Happy International Women’s Day! This is incontestably the right moment for women to feel part of the beehive of positive energy that millions of bloggers and social media users are bringing to the cyber space to make Her day a special one!
Because the future of any generation is linked to the right education and the decent life offered to its youth, Gender Across Borders has invited the cyber community to participate in its live blog which discusses the theme ‘Connecting Girls, Inspiring Futures’ this year. Be sure to check out our entire list of participants and our Roundup #1, and Roundup #2 for more posts!
Writing for Frontline Justice, Susan thinks empowerment starts by giving girls access to information and knowledge about their rights using digital technology, an experience that some NGOs in Morocco have recently concretised:
For almost two years, we have been working with hundreds of local NGOs and lawyers from across Morocco to develop an online database to track court decisions pertaining to women’s rights.
This incredibly powerful tool will be used to analyze court decisions and provide concrete examples of the best human rights–legal arguments and judicial decisions on behalf of women and their rights. The easily-accessible arguments and decisions will provide a rich resource for lawyers and judges to use to help in cases affecting women.
Because empowering girls starts with preserving their dignity which springs from a sense of security and inviolability, Hkearl at Stop Street Harassment evokes an inspiring campaign by The Rogers Park Young Women’s Action Team in Chicago:
With their report in hand, the young women began a successful and well-organized anti-street harassment campaign. For example, they worked with local business owners to let them know men standing outside their stores harassed them and made them feel unsafe. Over 120 business owners agreed to post signs in their windows that said, “R-E-S-P-E-C-T let me tell YOU what it means to ME! Respect my body. Respect my mind. Respect ME. STOP STREET HARASSMENT.” The efforts of YWAT led to fewer men loitering outside businesses, harassing girls and women.
Writing for Population Action International, Suzanne Ehlers voices worries about the shadow of political misogyny in the USA and its impact on one of women’s most basic rights: birth control and abortion:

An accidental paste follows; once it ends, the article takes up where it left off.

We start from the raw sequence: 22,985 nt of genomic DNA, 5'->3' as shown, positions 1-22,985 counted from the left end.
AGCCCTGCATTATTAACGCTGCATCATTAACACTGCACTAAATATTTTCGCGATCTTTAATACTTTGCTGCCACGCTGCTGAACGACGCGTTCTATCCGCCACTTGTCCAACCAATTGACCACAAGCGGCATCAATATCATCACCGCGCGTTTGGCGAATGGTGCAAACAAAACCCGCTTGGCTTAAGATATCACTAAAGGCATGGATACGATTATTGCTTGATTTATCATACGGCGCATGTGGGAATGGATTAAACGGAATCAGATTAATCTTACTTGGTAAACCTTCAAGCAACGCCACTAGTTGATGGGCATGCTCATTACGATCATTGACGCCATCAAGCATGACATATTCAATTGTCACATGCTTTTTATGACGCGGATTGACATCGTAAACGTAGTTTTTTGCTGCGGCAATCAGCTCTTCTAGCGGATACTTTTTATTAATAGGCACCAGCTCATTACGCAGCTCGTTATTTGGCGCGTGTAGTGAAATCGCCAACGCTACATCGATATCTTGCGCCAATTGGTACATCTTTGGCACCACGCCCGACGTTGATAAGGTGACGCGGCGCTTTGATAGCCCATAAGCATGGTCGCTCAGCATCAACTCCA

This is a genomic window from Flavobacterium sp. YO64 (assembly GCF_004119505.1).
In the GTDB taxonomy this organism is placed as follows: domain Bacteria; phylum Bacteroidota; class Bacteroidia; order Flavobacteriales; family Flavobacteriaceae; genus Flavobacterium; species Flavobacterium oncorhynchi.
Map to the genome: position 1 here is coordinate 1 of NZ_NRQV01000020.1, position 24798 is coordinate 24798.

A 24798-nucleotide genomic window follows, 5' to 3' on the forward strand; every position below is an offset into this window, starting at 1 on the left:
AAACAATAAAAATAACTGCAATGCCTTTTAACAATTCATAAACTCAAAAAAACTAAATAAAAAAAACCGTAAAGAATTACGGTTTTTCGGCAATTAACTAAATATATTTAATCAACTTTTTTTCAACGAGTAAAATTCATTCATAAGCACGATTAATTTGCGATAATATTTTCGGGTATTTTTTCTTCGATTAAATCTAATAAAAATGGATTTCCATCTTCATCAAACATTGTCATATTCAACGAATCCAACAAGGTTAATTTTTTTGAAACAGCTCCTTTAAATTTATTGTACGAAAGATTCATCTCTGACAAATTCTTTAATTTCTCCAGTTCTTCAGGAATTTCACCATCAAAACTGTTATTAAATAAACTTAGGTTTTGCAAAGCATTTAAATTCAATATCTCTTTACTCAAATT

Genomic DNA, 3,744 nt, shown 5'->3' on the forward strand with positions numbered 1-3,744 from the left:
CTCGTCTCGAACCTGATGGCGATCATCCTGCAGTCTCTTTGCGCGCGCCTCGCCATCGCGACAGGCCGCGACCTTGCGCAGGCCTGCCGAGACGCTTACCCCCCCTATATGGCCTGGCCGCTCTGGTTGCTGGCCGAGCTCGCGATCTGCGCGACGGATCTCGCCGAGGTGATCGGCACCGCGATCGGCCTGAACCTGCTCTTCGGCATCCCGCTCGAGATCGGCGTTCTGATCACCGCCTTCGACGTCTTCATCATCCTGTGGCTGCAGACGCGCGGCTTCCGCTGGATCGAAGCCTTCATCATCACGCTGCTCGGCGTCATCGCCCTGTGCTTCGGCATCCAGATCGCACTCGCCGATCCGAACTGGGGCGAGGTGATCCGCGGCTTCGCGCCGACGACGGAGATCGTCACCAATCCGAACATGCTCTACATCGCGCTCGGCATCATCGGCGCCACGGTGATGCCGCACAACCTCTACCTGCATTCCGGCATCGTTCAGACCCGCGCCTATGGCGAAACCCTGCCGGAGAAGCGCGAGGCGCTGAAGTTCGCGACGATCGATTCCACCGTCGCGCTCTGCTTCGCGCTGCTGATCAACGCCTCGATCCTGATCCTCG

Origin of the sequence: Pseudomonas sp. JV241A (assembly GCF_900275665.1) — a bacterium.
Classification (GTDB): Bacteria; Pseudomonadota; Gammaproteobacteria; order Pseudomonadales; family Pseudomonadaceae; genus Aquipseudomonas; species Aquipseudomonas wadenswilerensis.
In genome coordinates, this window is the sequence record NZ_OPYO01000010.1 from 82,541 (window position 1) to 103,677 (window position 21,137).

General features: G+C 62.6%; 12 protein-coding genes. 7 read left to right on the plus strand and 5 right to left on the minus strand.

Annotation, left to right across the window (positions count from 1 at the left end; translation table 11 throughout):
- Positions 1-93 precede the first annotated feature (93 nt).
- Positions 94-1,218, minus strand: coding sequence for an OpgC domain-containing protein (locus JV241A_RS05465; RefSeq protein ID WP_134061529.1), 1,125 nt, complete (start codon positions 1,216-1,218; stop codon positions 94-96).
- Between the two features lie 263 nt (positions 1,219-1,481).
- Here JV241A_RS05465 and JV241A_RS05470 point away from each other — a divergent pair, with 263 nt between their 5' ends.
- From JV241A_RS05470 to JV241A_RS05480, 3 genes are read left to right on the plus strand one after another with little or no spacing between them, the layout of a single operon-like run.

There are many who are mobilized by the critical and “single-issue” fight that abortion rights represents. There are as many others, if not more, who hesitate to be more visible on the abortion rights battlefront. It is these people who have been changed — dare I say, transformed — by the recent series of fracases.
They have been transformed because the opposition, from conservative lawmakers to tea party pundits to religious hierarchy, has finally uncloaked their true agenda, and it is as I always suspected: A deep-seated misogyny, and fear of women’s advancement and progress.
Shannon at the Feminist Mystique highlights the importance of building resolution and resilience if girls are to begin working on improving their conditions:
We should also support girls more as they pursue their dreams. We should value their education as much as we value the education of boys. Give them all the resources that we as a global society can give them. We should tell girls that they can be anything; that they can change the world. And we should mean it. We should stop telling women that they can’t have it all. I’m the first to admit that it is hard for women, especially mothers, to “have it all.” Worldwide systematic oppression makes it so. But we, as a global community, should be fighting tirelessly to ensure that when little girls grow up, they don’t face the same struggles we face. We should be telling them, and showing them, that if systems suck, you should work to change them. You shouldn’t just resign yourself to life as a second-class citizen.
Find out about more blogs writing about WID here, or by checking GAB regularly!